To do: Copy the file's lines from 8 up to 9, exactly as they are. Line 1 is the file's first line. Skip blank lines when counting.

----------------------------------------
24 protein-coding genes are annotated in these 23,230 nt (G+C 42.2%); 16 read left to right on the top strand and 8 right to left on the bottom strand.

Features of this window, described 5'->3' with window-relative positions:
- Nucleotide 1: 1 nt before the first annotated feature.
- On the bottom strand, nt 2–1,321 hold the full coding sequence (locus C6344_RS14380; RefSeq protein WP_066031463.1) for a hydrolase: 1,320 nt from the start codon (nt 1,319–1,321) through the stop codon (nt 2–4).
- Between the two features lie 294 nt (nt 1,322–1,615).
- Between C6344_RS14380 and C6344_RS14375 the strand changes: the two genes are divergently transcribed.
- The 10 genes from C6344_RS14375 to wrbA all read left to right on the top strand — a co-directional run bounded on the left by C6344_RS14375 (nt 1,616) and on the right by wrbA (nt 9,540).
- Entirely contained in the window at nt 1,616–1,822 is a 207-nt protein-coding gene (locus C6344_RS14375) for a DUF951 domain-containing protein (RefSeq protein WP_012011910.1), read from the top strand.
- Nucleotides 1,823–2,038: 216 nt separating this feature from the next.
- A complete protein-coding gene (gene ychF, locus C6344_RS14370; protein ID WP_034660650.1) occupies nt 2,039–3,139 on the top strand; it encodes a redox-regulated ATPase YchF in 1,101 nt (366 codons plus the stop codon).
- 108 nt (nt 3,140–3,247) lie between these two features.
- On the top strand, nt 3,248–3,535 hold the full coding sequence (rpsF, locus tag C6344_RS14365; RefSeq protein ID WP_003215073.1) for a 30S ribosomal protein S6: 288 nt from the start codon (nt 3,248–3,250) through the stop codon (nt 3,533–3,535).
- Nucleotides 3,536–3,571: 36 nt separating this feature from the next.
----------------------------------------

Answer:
- Entirely contained in the window at nt 1,616–1,822 is a 207-nt protein-coding gene (locus C6344_RS14375) for a DUF951 domain-containing protein (RefSeq protein WP_012011910.1), read from the top strand.
- Nucleotides 1,823–2,038: 216 nt separating this feature from the next.